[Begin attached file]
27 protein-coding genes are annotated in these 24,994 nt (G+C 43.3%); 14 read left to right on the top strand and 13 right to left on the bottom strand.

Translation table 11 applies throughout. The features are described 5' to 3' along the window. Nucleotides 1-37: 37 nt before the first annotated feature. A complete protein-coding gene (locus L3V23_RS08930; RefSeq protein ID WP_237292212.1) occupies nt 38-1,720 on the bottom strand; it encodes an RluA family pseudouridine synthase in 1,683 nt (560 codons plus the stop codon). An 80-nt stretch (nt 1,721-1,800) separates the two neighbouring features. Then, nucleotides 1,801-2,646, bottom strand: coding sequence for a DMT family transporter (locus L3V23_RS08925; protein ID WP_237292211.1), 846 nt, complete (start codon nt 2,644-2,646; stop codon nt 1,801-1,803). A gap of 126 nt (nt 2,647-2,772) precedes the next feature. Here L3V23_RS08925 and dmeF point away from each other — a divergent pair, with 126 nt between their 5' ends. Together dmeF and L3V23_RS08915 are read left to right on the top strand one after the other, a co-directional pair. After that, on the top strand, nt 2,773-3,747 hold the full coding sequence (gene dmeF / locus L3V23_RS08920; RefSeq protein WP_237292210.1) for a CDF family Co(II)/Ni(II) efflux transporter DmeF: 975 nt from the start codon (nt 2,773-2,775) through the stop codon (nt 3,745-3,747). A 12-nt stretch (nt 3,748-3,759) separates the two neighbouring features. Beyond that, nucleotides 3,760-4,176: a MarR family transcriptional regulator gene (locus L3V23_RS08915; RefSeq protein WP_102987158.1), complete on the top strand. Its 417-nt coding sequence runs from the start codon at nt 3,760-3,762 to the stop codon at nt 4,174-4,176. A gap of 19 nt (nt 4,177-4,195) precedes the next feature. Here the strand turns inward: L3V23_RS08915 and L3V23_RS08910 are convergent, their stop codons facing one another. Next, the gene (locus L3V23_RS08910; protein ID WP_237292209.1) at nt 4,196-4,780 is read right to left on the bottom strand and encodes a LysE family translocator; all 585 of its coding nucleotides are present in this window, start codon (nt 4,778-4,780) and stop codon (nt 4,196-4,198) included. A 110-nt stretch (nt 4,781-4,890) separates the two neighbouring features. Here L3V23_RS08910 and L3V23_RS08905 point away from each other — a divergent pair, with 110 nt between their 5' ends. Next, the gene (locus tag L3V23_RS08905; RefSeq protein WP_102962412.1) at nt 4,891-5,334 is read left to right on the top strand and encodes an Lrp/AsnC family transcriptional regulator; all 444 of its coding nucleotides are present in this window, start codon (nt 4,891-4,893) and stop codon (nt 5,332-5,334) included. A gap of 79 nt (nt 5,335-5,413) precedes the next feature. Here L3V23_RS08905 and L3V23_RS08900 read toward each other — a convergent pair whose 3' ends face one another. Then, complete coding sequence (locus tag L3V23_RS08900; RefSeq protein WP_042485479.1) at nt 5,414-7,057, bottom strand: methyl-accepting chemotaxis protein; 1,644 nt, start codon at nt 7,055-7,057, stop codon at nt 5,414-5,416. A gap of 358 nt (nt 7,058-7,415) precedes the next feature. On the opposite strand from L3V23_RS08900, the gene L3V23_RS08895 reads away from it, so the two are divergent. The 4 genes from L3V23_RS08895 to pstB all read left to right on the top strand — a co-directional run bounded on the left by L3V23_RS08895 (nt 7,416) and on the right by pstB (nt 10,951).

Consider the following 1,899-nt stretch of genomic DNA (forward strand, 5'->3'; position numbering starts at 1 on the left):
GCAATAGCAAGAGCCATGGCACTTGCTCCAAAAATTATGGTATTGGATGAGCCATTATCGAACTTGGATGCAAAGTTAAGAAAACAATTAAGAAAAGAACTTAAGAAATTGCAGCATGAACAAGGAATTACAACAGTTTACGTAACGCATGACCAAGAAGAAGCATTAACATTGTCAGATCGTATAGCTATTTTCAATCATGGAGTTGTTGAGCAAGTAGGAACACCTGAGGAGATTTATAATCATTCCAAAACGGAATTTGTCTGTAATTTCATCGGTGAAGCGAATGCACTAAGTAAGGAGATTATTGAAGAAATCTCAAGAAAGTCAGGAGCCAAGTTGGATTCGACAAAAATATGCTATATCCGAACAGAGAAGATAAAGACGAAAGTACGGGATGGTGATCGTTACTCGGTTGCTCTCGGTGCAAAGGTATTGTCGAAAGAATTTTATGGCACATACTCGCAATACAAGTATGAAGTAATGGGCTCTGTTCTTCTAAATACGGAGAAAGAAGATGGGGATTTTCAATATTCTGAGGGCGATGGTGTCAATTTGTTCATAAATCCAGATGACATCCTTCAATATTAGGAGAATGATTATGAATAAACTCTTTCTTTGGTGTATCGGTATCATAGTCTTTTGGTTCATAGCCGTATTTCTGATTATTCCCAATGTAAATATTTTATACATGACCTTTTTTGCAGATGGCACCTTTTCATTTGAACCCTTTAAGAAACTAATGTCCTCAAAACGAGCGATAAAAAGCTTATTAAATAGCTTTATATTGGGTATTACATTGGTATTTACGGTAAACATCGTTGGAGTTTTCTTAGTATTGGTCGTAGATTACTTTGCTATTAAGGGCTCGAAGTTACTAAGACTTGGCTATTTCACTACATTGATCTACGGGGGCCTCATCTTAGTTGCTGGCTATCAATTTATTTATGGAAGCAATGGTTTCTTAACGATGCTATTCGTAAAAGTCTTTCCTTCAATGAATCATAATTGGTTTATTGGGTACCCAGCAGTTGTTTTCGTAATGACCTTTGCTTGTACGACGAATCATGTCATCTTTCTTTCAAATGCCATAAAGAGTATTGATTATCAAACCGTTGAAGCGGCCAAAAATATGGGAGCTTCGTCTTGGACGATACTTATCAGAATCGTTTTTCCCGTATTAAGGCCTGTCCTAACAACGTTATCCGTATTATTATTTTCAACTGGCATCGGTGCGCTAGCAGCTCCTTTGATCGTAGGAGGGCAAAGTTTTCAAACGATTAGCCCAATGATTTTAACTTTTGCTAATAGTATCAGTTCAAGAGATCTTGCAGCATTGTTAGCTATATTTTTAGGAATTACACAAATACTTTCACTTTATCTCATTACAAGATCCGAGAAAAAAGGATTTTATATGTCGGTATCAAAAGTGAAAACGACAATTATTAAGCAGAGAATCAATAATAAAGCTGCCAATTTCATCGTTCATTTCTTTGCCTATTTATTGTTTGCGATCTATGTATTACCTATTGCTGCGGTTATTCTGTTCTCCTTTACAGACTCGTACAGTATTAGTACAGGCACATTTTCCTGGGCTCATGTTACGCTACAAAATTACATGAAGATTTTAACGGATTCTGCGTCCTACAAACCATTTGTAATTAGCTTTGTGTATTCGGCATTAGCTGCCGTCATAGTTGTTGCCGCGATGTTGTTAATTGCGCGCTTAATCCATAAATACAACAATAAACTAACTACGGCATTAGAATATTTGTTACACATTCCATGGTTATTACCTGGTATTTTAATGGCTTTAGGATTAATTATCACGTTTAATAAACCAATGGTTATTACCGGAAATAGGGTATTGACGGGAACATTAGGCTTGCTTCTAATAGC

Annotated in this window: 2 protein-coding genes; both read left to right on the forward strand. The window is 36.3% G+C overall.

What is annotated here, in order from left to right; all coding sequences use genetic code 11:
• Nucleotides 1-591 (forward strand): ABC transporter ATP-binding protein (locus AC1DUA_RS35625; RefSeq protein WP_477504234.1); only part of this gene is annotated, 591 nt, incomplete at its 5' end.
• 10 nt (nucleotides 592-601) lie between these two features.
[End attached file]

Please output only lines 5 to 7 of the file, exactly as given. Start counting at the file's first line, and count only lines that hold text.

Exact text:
Annotated in this window: 2 protein-coding genes; both read left to right on the forward strand. The window is 36.3% G+C overall.

What is annotated here, in order from left to right; all coding sequences use genetic code 11:
• Nucleotides 1-591 (forward strand): ABC transporter ATP-binding protein (locus AC1DUA_RS35625; RefSeq protein WP_477504234.1); only part of this gene is annotated, 591 nt, incomplete at its 5' end.